A number of herbal preparations have been shown to interact with prescription medications secondary to modulation of cytochrome P450 (CYP) and/or P-glycoprotein (P-gp). The purpose of this study was to determine the influence of Panax ginseng on CYP3A and P-gp function using the probe substrates midazolam and fexofenadine, respectively. Twelve healthy subjects (8 males) completed this open label, single sequence pharmacokinetic study. Healthy volunteers received single oral doses of midazolam 8 mg and fexofenadine 120 mg, before and after 28 days of P. ginseng 500 mg twice daily. Midazolam and fexofenadine pharmacokinetic parameter values were calculated and compared pre-and post P. ginseng administration. Geometric mean ratios (post-ginseng/pre-ginseng) for midazolam area under the concentration vs. time curve from zero to infinity (AUC0-∞), half life (T1/2), and maximum concentration (Cmax) were significantly reduced at 0.66 (0.55 – 0.78), 0.71 (0.53 – 0.90), and 0.74 (0.56 – 0.93), respectively. Conversely, fexofenadine pharmacokinetics were unaltered by P. ginseng administration. Based on these results, Panax ginseng appeared to induce CYP3A activity in the liver and possibly the gastrointestinal tract. Patients taking Panax ginseng in combination with CYP3A substrates with narrow therapeutic ranges should be monitored closely for adequate therapeutic response to the substrate medication.
HIV; Panax ginseng; cytochrome P450; drug interaction; midazolam; herb
For many infectious agents, the detection of antibodies is critical for diagnosis, monitoring and understanding vaccine responses. To facilitate the highly quantitative and simultaneous analysis of antibodies against multiple proteins from infectious agents, we have developed Luciferase Immunoprecipitation Systems (LIPS) arrays. By configuring microtiter plates with multiple antigens and testing control and infected serum samples at one time in solution, LIPS arrays provided highly reproducible antibody titers to panels of antigens with a wide dynamic range of detection. While all serum samples showed similar positive and negative immunoreactivity with internal control antigens derived from Influenza and Renilla luciferase-alone protein, respectively, antibody titers to many HCV and HIV antigens were generally 10 to over 400-fold higher in the infected versus uninfected samples. Additional screening of 18 proteins from the EBV proteome with serum samples from healthy EBV-infected individuals showed statistically significant antibody titers to 50% of the proteins tested. Antibody titers for the different EBV antigens in the healthy EBV-infected individuals were markedly heterogeneous highlighting the complexity of host humoral responses. These results suggest that LIPS arrays offer a highly discriminating platform for simultaneously profiling a wide spectrum of antibodies associated with many infectious agents.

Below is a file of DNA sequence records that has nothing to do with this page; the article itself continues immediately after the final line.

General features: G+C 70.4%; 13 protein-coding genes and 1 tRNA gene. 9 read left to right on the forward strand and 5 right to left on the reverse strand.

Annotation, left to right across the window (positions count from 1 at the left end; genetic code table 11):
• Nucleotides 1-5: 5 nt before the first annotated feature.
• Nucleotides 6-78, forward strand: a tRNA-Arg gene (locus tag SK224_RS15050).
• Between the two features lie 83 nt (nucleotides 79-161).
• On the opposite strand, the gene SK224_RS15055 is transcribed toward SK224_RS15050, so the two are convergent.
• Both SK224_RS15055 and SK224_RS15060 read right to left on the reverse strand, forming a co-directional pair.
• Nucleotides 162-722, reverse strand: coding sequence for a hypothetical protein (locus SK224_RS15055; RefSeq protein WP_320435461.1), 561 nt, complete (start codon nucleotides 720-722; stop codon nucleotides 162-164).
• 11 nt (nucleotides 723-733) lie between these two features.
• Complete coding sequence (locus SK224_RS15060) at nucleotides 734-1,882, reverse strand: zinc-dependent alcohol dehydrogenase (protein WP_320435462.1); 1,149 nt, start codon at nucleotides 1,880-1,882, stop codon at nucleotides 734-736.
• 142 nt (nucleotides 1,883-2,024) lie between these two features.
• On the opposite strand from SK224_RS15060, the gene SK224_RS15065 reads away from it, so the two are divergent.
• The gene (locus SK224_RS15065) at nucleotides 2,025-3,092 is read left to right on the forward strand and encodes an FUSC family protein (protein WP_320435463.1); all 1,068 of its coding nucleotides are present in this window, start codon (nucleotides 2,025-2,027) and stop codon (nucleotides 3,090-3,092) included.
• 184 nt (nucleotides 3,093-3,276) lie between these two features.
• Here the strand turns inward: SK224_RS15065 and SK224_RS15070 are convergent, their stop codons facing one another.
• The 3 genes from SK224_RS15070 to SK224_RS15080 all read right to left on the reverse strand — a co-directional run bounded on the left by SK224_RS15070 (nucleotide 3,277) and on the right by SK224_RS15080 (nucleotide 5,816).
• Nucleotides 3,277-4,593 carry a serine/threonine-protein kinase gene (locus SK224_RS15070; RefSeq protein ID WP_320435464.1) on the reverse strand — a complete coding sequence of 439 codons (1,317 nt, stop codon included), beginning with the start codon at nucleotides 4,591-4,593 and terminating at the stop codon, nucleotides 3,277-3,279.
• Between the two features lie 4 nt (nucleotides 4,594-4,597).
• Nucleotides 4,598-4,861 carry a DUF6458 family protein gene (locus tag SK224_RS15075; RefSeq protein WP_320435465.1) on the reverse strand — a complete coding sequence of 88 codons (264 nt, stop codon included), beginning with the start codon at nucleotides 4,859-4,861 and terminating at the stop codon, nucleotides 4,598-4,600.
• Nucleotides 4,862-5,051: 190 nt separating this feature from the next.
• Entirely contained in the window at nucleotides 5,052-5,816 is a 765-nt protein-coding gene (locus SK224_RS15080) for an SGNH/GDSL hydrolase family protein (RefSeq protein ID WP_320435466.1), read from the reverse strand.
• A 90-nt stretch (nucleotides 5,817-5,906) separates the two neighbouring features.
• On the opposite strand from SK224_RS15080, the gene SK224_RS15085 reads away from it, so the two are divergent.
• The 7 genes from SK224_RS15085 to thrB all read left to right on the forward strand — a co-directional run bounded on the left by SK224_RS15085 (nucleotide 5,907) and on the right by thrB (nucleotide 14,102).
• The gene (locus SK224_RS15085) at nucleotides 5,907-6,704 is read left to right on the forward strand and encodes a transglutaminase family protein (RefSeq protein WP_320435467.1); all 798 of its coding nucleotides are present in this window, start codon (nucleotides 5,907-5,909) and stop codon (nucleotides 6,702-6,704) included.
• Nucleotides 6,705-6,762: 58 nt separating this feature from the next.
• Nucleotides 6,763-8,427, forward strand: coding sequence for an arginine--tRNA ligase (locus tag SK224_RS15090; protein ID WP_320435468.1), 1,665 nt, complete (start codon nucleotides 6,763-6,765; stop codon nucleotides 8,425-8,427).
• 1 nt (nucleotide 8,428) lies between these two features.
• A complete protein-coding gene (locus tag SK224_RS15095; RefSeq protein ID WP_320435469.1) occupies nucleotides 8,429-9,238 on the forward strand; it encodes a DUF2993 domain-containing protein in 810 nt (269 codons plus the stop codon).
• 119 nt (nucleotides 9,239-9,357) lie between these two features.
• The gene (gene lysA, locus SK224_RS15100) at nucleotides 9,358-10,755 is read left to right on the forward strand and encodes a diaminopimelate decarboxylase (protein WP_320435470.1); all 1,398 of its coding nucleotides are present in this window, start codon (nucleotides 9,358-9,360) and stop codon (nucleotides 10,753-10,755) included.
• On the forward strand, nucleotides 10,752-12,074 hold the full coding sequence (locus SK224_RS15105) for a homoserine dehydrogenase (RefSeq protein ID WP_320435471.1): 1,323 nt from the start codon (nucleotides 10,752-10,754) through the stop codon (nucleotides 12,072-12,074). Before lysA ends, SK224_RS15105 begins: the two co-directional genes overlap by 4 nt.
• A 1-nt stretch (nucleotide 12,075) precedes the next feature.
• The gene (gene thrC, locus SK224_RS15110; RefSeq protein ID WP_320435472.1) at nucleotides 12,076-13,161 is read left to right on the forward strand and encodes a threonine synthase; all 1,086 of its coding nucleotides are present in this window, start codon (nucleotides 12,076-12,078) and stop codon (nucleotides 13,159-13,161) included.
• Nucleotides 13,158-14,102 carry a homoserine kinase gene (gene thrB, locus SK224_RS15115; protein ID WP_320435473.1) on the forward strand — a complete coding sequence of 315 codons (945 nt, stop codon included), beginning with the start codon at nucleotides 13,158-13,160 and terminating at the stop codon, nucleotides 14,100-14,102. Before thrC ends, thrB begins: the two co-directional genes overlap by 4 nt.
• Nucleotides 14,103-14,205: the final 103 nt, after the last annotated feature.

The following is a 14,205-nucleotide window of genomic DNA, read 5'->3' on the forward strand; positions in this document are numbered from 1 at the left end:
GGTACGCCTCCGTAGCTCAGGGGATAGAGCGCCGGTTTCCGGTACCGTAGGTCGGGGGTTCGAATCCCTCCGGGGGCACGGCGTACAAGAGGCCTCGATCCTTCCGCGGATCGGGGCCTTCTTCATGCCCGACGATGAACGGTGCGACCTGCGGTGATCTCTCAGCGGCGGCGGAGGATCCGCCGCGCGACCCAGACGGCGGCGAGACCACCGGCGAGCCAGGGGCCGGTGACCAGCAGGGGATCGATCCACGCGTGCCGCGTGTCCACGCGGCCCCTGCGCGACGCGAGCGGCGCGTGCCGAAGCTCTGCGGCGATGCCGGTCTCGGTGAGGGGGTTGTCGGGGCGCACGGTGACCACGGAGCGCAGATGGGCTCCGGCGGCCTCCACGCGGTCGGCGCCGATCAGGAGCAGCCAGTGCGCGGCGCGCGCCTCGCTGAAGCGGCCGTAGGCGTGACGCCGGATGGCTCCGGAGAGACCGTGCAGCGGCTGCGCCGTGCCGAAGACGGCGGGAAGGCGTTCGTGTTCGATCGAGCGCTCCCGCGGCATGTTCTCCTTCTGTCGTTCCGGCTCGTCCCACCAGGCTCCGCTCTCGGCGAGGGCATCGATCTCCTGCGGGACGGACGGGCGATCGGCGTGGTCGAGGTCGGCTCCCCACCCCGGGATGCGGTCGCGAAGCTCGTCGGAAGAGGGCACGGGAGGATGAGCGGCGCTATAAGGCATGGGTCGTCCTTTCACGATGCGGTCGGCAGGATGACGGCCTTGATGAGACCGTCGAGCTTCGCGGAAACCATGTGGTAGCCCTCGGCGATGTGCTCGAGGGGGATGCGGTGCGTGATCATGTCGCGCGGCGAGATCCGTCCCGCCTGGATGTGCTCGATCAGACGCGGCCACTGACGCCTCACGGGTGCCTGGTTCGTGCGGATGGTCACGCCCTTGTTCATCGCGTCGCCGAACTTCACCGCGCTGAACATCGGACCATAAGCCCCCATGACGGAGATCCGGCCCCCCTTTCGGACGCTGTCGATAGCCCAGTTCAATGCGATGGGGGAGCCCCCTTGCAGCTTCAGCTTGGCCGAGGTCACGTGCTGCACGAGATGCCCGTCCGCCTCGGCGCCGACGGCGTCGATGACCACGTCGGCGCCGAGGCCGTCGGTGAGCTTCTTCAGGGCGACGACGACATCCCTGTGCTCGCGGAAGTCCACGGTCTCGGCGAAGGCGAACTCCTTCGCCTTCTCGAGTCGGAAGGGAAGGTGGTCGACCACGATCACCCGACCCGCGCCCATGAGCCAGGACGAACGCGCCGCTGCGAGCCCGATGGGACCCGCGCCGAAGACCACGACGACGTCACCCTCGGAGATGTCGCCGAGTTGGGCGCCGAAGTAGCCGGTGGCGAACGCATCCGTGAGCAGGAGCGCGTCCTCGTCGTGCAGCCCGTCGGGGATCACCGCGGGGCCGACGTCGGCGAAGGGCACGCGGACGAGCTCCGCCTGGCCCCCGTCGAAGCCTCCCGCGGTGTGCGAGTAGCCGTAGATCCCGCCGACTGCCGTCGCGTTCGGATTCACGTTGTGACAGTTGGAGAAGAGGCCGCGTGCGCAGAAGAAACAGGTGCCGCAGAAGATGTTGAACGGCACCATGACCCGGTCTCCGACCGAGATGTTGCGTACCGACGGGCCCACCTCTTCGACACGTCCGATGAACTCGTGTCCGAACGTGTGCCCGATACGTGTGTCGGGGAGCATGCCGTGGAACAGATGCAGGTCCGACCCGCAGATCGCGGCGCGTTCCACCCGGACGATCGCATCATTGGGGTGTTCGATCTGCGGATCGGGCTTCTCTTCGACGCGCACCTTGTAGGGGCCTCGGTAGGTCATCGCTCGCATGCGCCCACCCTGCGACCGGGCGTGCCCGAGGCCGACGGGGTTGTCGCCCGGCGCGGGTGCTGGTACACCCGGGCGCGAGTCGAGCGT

Although HIV-positive patients are at higher risk for developing a variety of infection-related cancers, the prevalence of infections with the seven known cancer-associated viruses has not been studied. Luciferase immunoprecipitation systems were used to evaluate antiviral antibodies in four 23-person groups: healthy blood donors and HIV-infected patients with oral hairy leukoplakia (OLP), Kaposi's sarcoma (KS), or non-Hodgkin lymphoma (NHL). Antibody profiling revealed that all HIV-positive individuals were strongly seropositive for anti-gp41 and antireverse transcriptase antibodies. However, anti-p24 HIV antibody levels were highly variable and some OLP and KS patients demonstrated weak or negative responses. Profiling two EBV antigens revealed no statistical difference in antibody levels among the three HIV-infected groups. A high frequency of KSHV infection was detected in HIV patients including 100% of KS, 78% of OLP, and 57% of NHL patients. Most HIV-infected subjects (84%) showed anti-HBV core antibodies, but only a few showed antibodies against HCV. MCV seropositivity was also common (94%) in the HIV-infected individuals and KS patients showed statistically higher antibody levels compared to the OLP and NHL patients. Overall, 68% of the HIV-infected patients showed seropositivity with at least four cancer-associated viruses. Antibody profiles against these and other infectious agents could be useful for enhancing the clinical management of HIV patients.
To determine the influence of Echinacea purpurea on the pharmacokinetics of lopinavir-ritonavir, and on CYP3A and P-glycoprotein (P-gp) activity using the probe substrates midazolam, and fexofenadine, respectively.
Open label, single-sequence pharmacokinetic study.
Outpatient clinic in a Federal Government research hospital.
Thirteen (8 males) healthy volunteers (median age: 31 yrs).
Measurements and main results
Healthy volunteers received lopinavir-ritonavir (400/100 mg) twice daily for 30 days. On study day 16, subjects began taking Echinacea purpurea 500 mg three times daily, which they continued for four weeks, the first two weeks in combination with lopinavir-ritonavir. On days 15 and 30 of lopinavir-ritonavir administration (pre and post-Echinacea, respectively), serial blood samples were collected over 12 hrs to determine lopinavir and ritonavir concentrations and subsequent pharmacokinetic parameters using non-compartmental methods. Study subjects also received single doses of midazolam (8 mg orally) and fexofenadine (120 mg orally) before- and after 28 days of Echinacea purpurea to assess CYP3A and P-glycoprotein (P-gp) activity, respectively. Neither lopinavir nor ritonavir pharmacokinetics were significantly altered by 2 weeks of Echinacea coadministration. The geometric mean ratios (GMR, 90% CI) for lopinavir area under the concentration vs. time curve from zero to 12 hrs (AUC0–12) and maximum concentration (post-Echinacea/pre-Echinacea) were 0.96 (0.83, 1.10) and 1.00 (0.88, 1.12), respectively (P > 0.05). Conversely, GMRs (90% CIs) for midazolam AUC from time zero to infinity (AUC0-∞) and oral clearance were 0.73 (0.61, 0.85) (P = 0.008) and 1.37 (1.10, 1.63) (P = 0.02), respectively. Fexofenadine pharmacokinetics did not significantly differ pre- and post-echinacea administration (P > 0.05).